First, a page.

I’m seriously conflicted right now. You have no idea. Here’s what’s up.
I was raised a Roman Catholic. My mother took us to church every Sunday, we went to religious education classes every week, I made my first communion, got confirmed, even went to private Catholic school for seventh and eighth grade. Got married in a Catholic church. The whole thing. And I believed it all up until, I don’t know, my late teens.
Then I started to doubt things, as you do. But because I have all of this Catholic guilt instilled in me, my fear of burning in hell remains strong. So I doubt, but yet I still fear. It’s all very fun, as you can imagine.
I guess at the end of the day, I believe in God. I do. Everything else, I don’t know. I really don’t. I hate the Catholic Church’s stance on so many, many social issues. I haven’t gone to church regularly since my mid-20s. I went in spurts after that – before we got married for a while, and before Jane was baptized for a bit – really, just to show my face, so they would remember me. That’s pretty jerky and hypocritical, right? I know, I know.
But I do feel like something is missing, spiritually, in my life. I do miss taking a moment and just thinking and breathing and remembering and focusing. I try to do that every day but life is so busy and hectic and I feel like I’m doing myself a disservice by not addressing this part of me that feels neglected.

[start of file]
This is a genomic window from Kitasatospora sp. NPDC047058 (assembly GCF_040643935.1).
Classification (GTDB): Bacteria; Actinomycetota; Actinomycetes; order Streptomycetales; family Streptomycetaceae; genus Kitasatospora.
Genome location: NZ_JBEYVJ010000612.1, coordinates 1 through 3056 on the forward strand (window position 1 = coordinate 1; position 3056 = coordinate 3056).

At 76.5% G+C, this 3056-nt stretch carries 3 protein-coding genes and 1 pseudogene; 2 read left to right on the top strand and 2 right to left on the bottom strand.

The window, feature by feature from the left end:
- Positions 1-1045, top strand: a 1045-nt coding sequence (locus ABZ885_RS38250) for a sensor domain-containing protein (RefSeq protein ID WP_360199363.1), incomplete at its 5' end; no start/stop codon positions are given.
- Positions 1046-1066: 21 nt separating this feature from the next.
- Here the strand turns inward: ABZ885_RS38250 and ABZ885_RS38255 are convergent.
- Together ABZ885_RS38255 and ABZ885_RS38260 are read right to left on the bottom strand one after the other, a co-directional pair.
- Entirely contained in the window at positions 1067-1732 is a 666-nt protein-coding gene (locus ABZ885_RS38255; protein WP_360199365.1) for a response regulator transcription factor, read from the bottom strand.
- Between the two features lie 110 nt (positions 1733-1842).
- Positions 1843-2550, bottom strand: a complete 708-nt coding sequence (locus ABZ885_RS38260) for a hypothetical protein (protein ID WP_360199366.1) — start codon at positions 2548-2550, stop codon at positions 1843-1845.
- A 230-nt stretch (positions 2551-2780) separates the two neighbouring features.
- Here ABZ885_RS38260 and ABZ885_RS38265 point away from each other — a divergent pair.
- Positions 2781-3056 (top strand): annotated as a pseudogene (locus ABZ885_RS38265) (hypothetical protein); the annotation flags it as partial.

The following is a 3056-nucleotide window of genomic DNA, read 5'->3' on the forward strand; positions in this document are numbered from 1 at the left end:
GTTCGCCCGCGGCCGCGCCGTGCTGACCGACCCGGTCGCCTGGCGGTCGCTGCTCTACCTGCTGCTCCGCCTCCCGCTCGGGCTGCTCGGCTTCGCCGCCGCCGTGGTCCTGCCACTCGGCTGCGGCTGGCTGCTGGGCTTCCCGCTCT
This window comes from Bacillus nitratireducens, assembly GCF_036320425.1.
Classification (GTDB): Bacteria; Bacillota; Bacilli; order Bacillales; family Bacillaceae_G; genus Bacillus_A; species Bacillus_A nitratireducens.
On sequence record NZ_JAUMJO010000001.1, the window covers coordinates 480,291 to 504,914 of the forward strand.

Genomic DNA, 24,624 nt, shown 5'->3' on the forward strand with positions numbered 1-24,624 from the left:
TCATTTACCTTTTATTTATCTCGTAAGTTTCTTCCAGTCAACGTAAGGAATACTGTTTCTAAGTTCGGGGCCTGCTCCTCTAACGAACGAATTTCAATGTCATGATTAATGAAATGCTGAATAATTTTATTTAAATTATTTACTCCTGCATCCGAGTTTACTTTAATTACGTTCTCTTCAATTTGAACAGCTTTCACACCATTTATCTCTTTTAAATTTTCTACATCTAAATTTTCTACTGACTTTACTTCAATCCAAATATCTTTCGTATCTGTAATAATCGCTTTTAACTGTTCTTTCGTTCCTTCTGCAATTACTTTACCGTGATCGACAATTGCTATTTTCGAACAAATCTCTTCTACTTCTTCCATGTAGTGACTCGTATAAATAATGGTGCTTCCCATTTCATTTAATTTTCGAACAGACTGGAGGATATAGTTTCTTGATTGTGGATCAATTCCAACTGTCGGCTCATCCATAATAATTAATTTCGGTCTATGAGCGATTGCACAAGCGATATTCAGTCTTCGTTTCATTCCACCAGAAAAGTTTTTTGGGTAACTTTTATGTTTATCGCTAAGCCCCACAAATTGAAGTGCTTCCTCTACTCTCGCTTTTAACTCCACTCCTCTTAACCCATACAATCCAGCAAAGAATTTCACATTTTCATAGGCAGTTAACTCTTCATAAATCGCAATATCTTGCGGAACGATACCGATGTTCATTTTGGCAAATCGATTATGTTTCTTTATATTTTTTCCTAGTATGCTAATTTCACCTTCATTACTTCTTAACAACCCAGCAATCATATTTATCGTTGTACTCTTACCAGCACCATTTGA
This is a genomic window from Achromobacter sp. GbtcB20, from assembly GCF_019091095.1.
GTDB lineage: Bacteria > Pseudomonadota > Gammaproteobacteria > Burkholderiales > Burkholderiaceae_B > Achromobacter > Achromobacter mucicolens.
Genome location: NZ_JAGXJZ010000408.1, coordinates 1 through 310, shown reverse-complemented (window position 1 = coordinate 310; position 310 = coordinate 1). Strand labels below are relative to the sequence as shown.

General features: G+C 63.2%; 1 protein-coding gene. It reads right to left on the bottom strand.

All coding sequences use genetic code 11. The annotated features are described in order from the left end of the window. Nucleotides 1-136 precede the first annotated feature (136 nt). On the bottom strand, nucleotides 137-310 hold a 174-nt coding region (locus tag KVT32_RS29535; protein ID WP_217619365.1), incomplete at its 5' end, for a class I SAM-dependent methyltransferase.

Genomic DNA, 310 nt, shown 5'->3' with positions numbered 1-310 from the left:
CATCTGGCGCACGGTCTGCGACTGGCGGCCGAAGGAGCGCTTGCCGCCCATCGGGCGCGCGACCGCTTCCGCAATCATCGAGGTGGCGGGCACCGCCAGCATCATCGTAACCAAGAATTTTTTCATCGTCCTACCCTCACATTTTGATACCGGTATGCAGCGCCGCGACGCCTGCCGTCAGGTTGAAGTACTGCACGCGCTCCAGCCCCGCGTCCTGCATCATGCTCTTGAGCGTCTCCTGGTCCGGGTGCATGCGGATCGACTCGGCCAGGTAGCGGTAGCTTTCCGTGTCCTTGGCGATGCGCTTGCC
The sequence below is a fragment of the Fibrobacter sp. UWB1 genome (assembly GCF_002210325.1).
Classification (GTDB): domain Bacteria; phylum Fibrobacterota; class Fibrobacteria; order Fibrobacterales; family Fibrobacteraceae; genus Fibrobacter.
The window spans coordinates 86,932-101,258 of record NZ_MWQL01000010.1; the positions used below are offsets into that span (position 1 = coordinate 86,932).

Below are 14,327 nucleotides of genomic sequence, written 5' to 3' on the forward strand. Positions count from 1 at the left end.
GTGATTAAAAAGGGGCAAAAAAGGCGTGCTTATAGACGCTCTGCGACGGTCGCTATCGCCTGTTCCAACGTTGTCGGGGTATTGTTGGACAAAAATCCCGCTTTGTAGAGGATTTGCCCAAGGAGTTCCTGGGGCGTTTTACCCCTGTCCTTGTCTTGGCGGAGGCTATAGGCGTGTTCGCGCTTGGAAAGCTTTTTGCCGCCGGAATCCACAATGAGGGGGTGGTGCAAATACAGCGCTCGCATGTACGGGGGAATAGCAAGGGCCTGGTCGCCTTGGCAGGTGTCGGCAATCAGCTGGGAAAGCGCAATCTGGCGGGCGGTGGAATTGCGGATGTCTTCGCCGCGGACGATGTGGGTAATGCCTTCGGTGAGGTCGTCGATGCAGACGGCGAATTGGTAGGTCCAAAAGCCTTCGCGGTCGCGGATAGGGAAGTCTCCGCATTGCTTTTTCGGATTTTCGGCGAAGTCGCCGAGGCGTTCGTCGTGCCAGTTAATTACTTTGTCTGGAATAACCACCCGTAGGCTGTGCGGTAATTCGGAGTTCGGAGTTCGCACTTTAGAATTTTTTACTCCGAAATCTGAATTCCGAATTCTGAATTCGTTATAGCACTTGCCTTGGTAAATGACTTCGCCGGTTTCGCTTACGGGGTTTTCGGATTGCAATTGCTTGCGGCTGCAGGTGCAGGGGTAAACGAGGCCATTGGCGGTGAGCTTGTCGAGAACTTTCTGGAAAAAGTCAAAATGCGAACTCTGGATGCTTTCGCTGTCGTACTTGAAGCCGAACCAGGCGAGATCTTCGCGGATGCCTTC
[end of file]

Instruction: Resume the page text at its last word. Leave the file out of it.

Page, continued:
Oh man, I know I’m not making any sense here. Bear with me.
Something else that has been weighing heavily on me is how we plan to raise Jane in terms of religion. I got her baptized four years ago and she has not been back to that same church since. She has only been to church two other times, actually – once for my niece’s confirmation and then this past Christmas, when she kept asking if “the show was over yet.”
And then, the other day, she wanted me to check for dinosaurs in her room. (We routinely have to check her room for dinosaurs, robots, monkeys, etc., before bedtime. Hey, you never know.) I told her there were no more dinosaurs. She asked where they were. I said they were dead. She asked where did they go. And then, because it was late and, basically, because I wanted to watch “The Daily Show,” I said that they were in dinosaur heaven. And then she said:
I feel like I owe this kid something. I would never in a million years force her to believe anything – you can’t make anyone believe anything, anyway – but I want her to know the fundamentals of religion, and what our family has been brought up with, both Greg’s and my own. And then she can decide. I will make it clear to her what I agree with and what I don’t, and that it’s OK to doubt, but I know there is also something very comforting about religion, especially when you are young, especially if you lose people in your life. To believe there is something else out there is a very powerful thing. And when I’ve lost that, I feel very sad.
So next Sunday, I will start to take her to church. And next fall, I will sign her up for religious classes. And we’ll see where this thing takes us.